- Learn ways to overcome freezing episodes, such as walking in beat to music or a metronome. Some people also find it helpful to move from side to side before stepping forward.
- Work with a physical therapist or occupational therapist.Physical and occupational therapists can provide exercises to help keep you mobile. Occupational therapists also can suggest adaptations and modifications to the persons environment.1,3-5
Falls And Common Household Hazards
If you or a loved one has Parkinson’s disease, here are tips for preventing falls around the home:
- Floors. Remove all loose wires, cords, and throw rugs. Minimize clutter. Make sure rugs are anchored and smooth. Keep furniture in its accustomed place.
- Bathroom. Install grab bars and nonskid tape in the tub or shower. Use nonskid bath mats on the floor or install wall-to-wall carpeting.
- Lighting. Make sure halls, stairways, and entrances are well lit. Install a night light in your bathroom or hallway. Make sure there is a light switch at the top and bottom of the staircase. Turn lights on if you get up in the middle of the night. Make sure lamps or light switches are within reach of the bed if you have to get up during the night.
- Kitchen. Install nonskid rubber mats near the sink and stove. Clean up spills immediately.
- Stairs. Make sure treads, rails, and rugs are secure. Install a rail on both sides of the stairs. If stairs are a threat, it may be helpful to arrange most of your activities on the lower level to reduce the number of times stairs must be climbed.
- Entrances and doorways. Install metal handles on the walls adjacent to doorknobs of all doors to make it more secure as you travel through the doorway.
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Loss Of Balance And Falls In Parkinsons Disease
Losing your balance and preventing falls is part of daily life for those with Parkinsons disease. With time, almost every person suffers from postural instability, but you have some control over the severity of balance issues and the frequency of falls.
Nearly two-thirds of people living with the disease have fallen in the past year, and half of these cases resulted in injuries. Fortunately, there are many resources that can help you improve your balance and prevent these falls.
Balance is the control of body weight distribution and is a normal reflex in people without Parkinsons disease. Several factors associated with Parkinsons disease contribute to a loss of balance and falls.
Loss of balance reflex
The degeneration of the grey nuclei neurons characteristic of Parkinsons disease causes a loss of balance. Posture control then becomes managed by the cerebral cortex, or the thinking part of our brain. Balance therefore becomes a conscious and voluntary process rather than an automatic reflex.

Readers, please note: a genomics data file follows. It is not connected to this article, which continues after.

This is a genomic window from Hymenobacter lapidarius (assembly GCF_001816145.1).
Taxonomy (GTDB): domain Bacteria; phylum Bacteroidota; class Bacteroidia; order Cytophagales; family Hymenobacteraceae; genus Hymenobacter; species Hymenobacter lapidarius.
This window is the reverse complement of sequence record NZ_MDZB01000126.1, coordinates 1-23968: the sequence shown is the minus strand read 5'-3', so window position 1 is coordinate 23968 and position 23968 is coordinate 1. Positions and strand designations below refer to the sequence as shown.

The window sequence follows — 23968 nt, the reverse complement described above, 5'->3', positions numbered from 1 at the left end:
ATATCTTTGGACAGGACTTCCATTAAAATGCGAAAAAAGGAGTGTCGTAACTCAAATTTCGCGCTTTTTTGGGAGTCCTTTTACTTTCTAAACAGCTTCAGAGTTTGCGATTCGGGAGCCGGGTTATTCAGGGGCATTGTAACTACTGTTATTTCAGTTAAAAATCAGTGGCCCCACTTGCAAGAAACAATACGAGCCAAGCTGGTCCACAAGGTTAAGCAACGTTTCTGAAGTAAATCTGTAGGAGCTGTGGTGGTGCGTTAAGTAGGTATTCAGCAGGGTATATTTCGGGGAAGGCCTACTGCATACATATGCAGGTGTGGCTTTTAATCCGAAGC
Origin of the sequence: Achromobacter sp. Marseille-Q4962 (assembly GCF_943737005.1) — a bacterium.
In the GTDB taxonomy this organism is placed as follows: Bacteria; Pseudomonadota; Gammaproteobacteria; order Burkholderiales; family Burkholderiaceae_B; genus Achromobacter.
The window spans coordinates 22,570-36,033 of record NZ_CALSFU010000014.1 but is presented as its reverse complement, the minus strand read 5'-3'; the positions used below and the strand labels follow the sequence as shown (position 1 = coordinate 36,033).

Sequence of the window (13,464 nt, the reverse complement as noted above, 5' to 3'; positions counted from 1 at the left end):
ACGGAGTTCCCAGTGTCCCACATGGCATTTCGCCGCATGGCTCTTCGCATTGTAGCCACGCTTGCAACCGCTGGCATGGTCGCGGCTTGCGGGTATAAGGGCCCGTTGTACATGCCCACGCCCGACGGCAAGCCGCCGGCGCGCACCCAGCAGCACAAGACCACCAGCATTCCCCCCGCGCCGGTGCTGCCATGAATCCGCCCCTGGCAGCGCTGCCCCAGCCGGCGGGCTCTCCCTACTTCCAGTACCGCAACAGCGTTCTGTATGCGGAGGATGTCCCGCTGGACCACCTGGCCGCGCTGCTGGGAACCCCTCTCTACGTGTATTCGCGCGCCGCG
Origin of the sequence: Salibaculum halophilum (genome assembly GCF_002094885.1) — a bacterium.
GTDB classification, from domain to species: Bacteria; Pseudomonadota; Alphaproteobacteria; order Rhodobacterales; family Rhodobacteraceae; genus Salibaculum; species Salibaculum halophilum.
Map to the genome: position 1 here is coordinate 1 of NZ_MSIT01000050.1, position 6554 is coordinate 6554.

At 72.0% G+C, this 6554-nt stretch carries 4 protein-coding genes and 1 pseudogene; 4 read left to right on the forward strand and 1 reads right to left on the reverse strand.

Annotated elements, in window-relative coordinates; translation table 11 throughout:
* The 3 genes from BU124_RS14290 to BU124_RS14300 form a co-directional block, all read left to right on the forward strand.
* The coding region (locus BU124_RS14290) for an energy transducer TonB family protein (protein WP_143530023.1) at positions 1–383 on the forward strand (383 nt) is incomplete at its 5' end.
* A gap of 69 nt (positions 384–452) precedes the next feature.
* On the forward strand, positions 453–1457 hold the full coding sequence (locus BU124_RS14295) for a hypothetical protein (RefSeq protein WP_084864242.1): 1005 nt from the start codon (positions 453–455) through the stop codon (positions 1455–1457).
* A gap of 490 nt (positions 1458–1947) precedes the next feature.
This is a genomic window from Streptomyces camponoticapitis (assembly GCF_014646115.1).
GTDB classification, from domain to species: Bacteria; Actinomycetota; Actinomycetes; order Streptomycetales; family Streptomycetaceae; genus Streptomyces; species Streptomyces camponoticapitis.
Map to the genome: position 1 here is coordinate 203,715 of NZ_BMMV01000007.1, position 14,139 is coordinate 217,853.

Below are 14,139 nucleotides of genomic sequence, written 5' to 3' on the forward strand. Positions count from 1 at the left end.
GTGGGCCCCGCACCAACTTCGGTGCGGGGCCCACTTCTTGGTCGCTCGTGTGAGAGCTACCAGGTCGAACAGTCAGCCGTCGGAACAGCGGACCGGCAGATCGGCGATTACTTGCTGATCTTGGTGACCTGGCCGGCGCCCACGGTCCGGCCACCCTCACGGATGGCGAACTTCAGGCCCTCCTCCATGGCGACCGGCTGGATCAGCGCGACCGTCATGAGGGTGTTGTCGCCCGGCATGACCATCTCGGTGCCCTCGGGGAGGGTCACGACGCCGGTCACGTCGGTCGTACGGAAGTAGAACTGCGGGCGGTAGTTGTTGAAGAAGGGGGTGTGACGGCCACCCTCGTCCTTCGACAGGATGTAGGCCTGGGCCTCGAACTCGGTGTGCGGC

Any external disturbance while managing your balance can cause a loss of balance.
Why Is Fall Prevention So Important
Oftentimes a fall will cause no injury or a mild, easily reversible injury, however, sometimes a fall can cause moderate to significant injury.
In addition to the fall itself potentially causing a fracture or head injury, the fall could possibly result in an ER visit, hospital stay, or surgery, which can sometimes set off a series of events that has the possibility of worsening a persons PD even more substantially. Hospitalizations can interfere with medication timing, contribute to simultaneous infection, precipitate hallucinations, and increase confusion. Each of these setbacks can spawn additional setbacks which can contribute to the worsening of PD overall. In addition, immobilization after a fracture can interfere with exercise and physical therapy goals. For all of these reasons and more, it is important to do all that you can to reduce the chance of falls.
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Maximize Your Mobility With Fall Prevention
In this 20-minute lecture physical therapist, Heather Knight, explains different factors that play into our individual risks for falls, like tripping hazards, changes in walking surfaces and poor lighting, as well as what you can do to make your home safer to reduce your risk of falling and to strengthen movement.
Comparison Between Fallers And Non
Table 1 shows the differences in demographic and historical data between fallers and non-fallers. It should be noted that one subject reported 500 falls in the year before assessment otherwise, the range would have been 0100. Fallers had longer disease duration than non-fallers and were more likely to describe previous falls.
Historical data and falls among 101 patients with Parkinson’s disease
Table 2 shows the differences between fallers and non-fallers in disease severity and other rating scales. There is a strong association between disease severity and the risk of falling. This is particularly true with an MHY rating > 2.5 and with higher UPDRS subtotal II , subtotal III , or total UPDRS score. Cognitive impairment was also associated with increased GDS or PDQ = 8 and a risk of falls. One subject had an MMSE of 0 otherwise, the range would have been 1530.
Disease severity and rating scales
Although there was no association between a worse shoulder pull and falling, there was an association between an increased number of falls and a positive shoulder pull, using the positive pull as the independent variable in a Mann-Whitney U test .
Physiotherapy assessment and falls
Different sample sizes are quoted for the cardiovascular and autonomic assessments owing to different entry criteria and withdrawals. In these cases fractions and percentages are quoted . None of the cardiovascular or autonomic data were associated with falling.
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The Route To Better Walking